Featured Research

from universities, journals, and other organizations

Gastric banding associated with relatively poor long-term outcomes, study suggests

Date:
March 21, 2011
Source:
JAMA and Archives Journals
Summary:
In a study of 82 patients who were evaluated 12 or more years after undergoing laparoscopic adjustable gastric banding for morbid obesity, a majority of patients reported that they were satisfied with the procedure, although approximately 40 percent experienced major complications and nearly half required removal of their bands, according to a new study.

In a study of 82 patients who were evaluated 12 or more years after undergoing laparoscopic adjustable gastric banding for morbid obesity, a majority of patients reported that they were satisfied with the procedure, although approximately 40 percent experienced major complications and nearly half required removal of their bands, according to a report posted online that will appear in the July print issue of Archives of Surgery, one of the JAMA/Archives journals.

Related Articles


"There is substantial evidence that surgery is the only valid treatment for morbid obesity," the authors write as background information in the article. "Presently, the most commonly performed techniques are laparoscopic adjustable gastric banding (LAGB) and Roux-en-Y gastric bypass, which is also typically performed laparoscopically." Opponents of LAGB claim it can result in mediocre quality of life and a significant number of complications, and that there is a tendency for patients to regain weight after some years.

Jacques Himpens, M.D., and colleagues at the European School of Laparoscopic Surgery, Saint Pierre University Hospital, Brussels, Belgium, conducted a clinical assessment of patients 12 or more years after undergoing LAGB to determine the long-term efficacy and safety of the surgery for morbid obesity. A total of 151 consecutive patients who were treated with LAGB between January 1, 1994 and December 31, 1997 were contacted at the end of 2009, and 82 (54.3 percent) were available for full evaluation.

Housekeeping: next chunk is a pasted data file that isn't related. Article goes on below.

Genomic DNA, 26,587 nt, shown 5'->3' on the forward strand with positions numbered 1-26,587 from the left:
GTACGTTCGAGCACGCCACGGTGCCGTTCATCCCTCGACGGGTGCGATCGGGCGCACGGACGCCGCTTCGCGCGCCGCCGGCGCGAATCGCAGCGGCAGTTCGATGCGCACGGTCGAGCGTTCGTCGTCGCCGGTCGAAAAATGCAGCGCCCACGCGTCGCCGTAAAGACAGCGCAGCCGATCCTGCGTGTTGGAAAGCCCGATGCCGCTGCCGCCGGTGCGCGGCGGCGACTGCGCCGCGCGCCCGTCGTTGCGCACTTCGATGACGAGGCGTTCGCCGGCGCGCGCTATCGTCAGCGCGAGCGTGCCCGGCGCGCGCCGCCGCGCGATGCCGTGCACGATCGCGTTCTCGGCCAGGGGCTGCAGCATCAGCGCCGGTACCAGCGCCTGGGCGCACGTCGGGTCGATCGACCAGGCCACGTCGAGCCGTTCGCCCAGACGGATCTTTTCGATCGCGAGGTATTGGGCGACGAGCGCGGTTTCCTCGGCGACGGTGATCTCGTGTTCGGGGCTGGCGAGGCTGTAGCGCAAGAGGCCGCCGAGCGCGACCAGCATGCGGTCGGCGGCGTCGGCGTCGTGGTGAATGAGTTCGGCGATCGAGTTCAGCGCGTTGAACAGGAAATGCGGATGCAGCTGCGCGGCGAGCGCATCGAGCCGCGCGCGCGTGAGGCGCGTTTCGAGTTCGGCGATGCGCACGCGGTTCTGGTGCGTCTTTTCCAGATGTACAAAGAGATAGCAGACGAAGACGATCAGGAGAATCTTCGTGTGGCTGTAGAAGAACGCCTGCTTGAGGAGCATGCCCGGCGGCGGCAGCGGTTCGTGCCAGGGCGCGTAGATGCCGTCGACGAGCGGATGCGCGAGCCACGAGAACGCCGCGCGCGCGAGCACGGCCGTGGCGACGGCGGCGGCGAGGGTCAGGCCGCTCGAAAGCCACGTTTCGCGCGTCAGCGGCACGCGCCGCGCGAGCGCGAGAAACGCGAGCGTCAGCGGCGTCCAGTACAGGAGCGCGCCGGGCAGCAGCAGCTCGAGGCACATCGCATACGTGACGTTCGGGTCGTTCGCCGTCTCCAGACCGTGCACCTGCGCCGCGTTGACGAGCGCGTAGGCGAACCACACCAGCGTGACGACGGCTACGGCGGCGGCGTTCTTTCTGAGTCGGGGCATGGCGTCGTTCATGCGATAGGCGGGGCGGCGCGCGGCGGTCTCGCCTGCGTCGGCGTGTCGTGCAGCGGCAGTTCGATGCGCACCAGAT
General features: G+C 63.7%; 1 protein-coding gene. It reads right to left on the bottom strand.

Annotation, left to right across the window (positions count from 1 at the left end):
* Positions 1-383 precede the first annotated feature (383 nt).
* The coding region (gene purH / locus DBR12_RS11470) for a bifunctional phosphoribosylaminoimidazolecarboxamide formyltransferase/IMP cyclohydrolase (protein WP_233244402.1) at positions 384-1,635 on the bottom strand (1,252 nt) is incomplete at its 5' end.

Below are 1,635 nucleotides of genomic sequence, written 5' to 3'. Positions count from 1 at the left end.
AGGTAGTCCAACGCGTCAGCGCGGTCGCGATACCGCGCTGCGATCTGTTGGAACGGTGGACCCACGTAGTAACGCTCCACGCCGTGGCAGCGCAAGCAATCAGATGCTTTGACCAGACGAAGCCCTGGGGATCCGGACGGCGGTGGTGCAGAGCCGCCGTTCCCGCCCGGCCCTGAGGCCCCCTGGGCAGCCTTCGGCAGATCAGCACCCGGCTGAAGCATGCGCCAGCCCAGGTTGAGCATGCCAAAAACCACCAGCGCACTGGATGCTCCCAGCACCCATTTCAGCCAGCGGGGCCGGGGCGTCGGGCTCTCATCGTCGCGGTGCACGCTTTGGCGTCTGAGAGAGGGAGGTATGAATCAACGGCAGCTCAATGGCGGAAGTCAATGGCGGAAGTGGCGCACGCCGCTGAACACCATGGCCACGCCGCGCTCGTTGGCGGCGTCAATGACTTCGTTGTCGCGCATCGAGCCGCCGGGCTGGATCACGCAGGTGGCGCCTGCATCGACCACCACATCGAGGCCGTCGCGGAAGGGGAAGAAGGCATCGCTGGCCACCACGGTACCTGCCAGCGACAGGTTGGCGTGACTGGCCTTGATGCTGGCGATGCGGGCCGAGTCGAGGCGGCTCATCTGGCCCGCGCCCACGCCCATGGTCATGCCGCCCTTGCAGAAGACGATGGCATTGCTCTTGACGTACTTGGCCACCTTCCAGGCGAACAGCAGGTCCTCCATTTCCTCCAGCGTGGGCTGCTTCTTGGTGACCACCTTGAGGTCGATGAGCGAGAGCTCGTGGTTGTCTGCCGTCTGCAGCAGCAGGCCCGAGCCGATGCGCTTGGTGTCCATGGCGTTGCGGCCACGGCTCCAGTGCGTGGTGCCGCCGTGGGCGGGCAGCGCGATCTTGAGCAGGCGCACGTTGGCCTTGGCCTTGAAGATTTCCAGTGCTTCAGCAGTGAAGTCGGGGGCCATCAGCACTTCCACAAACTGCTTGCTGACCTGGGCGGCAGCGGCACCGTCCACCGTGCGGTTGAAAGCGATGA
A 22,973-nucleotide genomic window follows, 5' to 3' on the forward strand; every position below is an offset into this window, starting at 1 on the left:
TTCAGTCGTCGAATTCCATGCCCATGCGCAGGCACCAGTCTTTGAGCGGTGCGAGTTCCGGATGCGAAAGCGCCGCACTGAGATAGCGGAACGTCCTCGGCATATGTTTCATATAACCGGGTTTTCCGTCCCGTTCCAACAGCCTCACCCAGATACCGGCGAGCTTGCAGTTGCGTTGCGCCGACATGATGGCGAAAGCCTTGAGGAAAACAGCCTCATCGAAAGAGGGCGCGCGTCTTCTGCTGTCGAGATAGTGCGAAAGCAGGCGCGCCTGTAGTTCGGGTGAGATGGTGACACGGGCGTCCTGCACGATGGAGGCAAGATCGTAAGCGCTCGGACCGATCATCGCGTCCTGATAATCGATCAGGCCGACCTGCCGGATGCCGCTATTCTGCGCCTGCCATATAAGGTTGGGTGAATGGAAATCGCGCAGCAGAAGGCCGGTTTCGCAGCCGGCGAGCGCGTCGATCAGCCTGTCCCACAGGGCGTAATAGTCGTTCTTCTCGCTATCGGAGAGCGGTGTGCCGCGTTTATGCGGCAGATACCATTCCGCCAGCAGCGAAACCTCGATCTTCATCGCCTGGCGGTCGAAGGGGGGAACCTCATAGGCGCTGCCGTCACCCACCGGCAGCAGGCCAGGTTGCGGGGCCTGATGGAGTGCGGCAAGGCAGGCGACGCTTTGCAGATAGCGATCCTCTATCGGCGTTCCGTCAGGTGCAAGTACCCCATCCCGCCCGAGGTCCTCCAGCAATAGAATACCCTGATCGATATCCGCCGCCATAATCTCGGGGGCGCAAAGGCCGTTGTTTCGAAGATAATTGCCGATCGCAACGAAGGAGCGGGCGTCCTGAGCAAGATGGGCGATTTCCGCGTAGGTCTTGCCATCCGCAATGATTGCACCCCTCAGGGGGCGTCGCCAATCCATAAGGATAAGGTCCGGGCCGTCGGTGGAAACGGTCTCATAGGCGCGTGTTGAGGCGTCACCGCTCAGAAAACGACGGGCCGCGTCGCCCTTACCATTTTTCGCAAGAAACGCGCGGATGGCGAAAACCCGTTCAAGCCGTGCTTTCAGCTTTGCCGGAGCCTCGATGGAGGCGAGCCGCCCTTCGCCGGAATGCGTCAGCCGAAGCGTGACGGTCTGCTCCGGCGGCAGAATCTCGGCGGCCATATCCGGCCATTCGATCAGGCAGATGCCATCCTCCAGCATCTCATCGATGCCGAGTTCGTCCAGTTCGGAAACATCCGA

"Based on a follow-up of 54.3 percent of patients, LAGB appears to result in a mean excess weight loss of 42.8 percent after 12 years or longer," the authors report.

Thirty-nine percent of patients experienced major complications, and 22 percent experienced minor complications. Nearly half the patients required removal of their gastric bands and nearly 60 percent needed additional operations.

"Still, 60.3 percent of the patients were satisfied, and the quality-of-life index was comparable to the nonsurgical average," the authors write.

Fourteen patients were switched to laparoscopic gastric bypass, with good results.

"The high failure rate of LAGB, at least in our hands, could be detrimental to its future continued widespread use as a restrictive weight loss operation," the authors conclude.


Story Source:

The above story is based on materials provided by JAMA and Archives Journals. Note: Materials may be edited for content and length.


Journal Reference:

  1. Jacques Himpens; Guy-Bernard Cadiere; Michel Bazi; Michael Vouche; Benjamin Cadiere; Giovanni Dapri. Long-term Outcomes of Laparoscopic Adjustable Gastric Banding. Archives of Surgery, 2011; DOI: 10.1001/archsurg.2011.45

Cite This Page:

JAMA and Archives Journals. "Gastric banding associated with relatively poor long-term outcomes, study suggests." ScienceDaily. ScienceDaily, 21 March 2011. <www.sciencedaily.com/releases/2011/03/110321161906.htm>.